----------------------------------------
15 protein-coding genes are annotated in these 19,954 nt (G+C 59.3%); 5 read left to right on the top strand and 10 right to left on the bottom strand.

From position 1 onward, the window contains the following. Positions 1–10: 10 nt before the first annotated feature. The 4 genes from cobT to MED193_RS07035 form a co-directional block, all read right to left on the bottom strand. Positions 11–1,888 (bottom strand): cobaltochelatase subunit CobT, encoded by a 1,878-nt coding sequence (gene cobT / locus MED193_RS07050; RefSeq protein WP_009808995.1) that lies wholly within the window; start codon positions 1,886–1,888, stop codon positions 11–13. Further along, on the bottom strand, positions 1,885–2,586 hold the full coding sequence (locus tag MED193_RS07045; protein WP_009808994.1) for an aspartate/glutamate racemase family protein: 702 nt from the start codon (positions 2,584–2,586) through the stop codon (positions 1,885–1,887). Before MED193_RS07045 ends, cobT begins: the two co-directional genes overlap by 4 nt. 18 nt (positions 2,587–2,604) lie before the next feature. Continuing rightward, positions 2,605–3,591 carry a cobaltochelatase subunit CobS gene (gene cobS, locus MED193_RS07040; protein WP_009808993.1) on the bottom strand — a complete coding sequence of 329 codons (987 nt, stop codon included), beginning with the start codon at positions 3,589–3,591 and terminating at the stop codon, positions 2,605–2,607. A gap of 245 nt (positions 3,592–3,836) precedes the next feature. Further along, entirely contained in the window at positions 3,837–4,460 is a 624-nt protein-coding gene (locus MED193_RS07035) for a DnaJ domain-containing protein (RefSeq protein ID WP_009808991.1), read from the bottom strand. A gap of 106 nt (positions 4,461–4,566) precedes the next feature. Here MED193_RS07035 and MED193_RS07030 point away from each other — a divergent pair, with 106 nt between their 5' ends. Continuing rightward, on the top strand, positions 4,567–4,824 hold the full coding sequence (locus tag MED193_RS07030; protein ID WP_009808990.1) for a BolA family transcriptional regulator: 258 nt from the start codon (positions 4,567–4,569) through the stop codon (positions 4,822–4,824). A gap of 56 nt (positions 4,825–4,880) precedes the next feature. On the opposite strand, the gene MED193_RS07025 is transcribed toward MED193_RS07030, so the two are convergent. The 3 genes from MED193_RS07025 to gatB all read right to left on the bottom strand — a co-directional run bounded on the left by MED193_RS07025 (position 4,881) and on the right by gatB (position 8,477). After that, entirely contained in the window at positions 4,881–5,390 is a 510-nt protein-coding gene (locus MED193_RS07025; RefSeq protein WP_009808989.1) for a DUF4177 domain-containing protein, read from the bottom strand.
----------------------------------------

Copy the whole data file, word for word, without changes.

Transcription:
15 protein-coding genes are annotated in these 19,954 nt (G+C 59.3%); 5 read left to right on the top strand and 10 right to left on the bottom strand.

From position 1 onward, the window contains the following. Positions 1–10: 10 nt before the first annotated feature. The 4 genes from cobT to MED193_RS07035 form a co-directional block, all read right to left on the bottom strand. Positions 11–1,888 (bottom strand): cobaltochelatase subunit CobT, encoded by a 1,878-nt coding sequence (gene cobT / locus MED193_RS07050; RefSeq protein WP_009808995.1) that lies wholly within the window; start codon positions 1,886–1,888, stop codon positions 11–13. Further along, on the bottom strand, positions 1,885–2,586 hold the full coding sequence (locus tag MED193_RS07045; protein WP_009808994.1) for an aspartate/glutamate racemase family protein: 702 nt from the start codon (positions 2,584–2,586) through the stop codon (positions 1,885–1,887). Before MED193_RS07045 ends, cobT begins: the two co-directional genes overlap by 4 nt. 18 nt (positions 2,587–2,604) lie before the next feature. Continuing rightward, positions 2,605–3,591 carry a cobaltochelatase subunit CobS gene (gene cobS, locus MED193_RS07040; protein WP_009808993.1) on the bottom strand — a complete coding sequence of 329 codons (987 nt, stop codon included), beginning with the start codon at positions 3,589–3,591 and terminating at the stop codon, positions 2,605–2,607. A gap of 245 nt (positions 3,592–3,836) precedes the next feature. Further along, entirely contained in the window at positions 3,837–4,460 is a 624-nt protein-coding gene (locus MED193_RS07035) for a DnaJ domain-containing protein (RefSeq protein ID WP_009808991.1), read from the bottom strand. A gap of 106 nt (positions 4,461–4,566) precedes the next feature. Here MED193_RS07035 and MED193_RS07030 point away from each other — a divergent pair, with 106 nt between their 5' ends. Continuing rightward, on the top strand, positions 4,567–4,824 hold the full coding sequence (locus tag MED193_RS07030; protein ID WP_009808990.1) for a BolA family transcriptional regulator: 258 nt from the start codon (positions 4,567–4,569) through the stop codon (positions 4,822–4,824). A gap of 56 nt (positions 4,825–4,880) precedes the next feature. On the opposite strand, the gene MED193_RS07025 is transcribed toward MED193_RS07030, so the two are convergent. The 3 genes from MED193_RS07025 to gatB all read right to left on the bottom strand — a co-directional run bounded on the left by MED193_RS07025 (position 4,881) and on the right by gatB (position 8,477). After that, entirely contained in the window at positions 4,881–5,390 is a 510-nt protein-coding gene (locus MED193_RS07025; RefSeq protein WP_009808989.1) for a DUF4177 domain-containing protein, read from the bottom strand.